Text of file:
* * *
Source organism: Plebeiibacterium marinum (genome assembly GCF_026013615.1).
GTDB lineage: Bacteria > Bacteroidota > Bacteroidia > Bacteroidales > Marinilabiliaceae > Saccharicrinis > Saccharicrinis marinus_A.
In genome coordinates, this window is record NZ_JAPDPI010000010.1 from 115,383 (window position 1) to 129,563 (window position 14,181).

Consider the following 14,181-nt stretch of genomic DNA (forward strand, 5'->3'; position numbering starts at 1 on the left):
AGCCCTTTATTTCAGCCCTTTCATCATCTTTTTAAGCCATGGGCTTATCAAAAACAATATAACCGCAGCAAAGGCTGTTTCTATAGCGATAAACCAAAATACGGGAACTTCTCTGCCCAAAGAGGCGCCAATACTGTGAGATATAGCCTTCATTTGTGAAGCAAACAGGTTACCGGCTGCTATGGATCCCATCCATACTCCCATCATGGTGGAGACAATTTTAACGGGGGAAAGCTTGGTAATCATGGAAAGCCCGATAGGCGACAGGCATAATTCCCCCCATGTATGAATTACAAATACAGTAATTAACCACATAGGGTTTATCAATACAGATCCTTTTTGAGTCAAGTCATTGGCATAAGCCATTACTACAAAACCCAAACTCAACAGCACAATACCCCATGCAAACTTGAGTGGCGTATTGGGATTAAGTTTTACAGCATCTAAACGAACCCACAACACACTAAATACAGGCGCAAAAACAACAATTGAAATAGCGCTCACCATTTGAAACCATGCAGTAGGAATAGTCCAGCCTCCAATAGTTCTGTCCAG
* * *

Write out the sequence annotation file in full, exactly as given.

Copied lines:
Source organism: Plebeiibacterium marinum (genome assembly GCF_026013615.1).
GTDB lineage: Bacteria > Bacteroidota > Bacteroidia > Bacteroidales > Marinilabiliaceae > Saccharicrinis > Saccharicrinis marinus_A.
In genome coordinates, this window is record NZ_JAPDPI010000010.1 from 115,383 (window position 1) to 129,563 (window position 14,181).

Consider the following 14,181-nt stretch of genomic DNA (forward strand, 5'->3'; position numbering starts at 1 on the left):
AGCCCTTTATTTCAGCCCTTTCATCATCTTTTTAAGCCATGGGCTTATCAAAAACAATATAACCGCAGCAAAGGCTGTTTCTATAGCGATAAACCAAAATACGGGAACTTCTCTGCCCAAAGAGGCGCCAATACTGTGAGATATAGCCTTCATTTGTGAAGCAAACAGGTTACCGGCTGCTATGGATCCCATCCATACTCCCATCATGGTGGAGACAATTTTAACGGGGGAAAGCTTGGTAATCATGGAAAGCCCGATAGGCGACAGGCATAATTCCCCCCATGTATGAATTACAAATACAGTAATTAACCACATAGGGTTTATCAATACAGATCCTTTTTGAGTCAAGTCATTGGCATAAGCCATTACTACAAAACCCAAACTCAACAGCACAATACCCCATGCAAACTTGAGTGGCGTATTGGGATTAAGTTTTACAGCATCTAAACGAACCCACAACACACTAAATACAGGCGCAAAAACAACAATTGAAATAGCGCTCACCATTTGAAACCATGCAGTAGGAATAGTCCAGCCTCCAATAGTTCTGTCCAG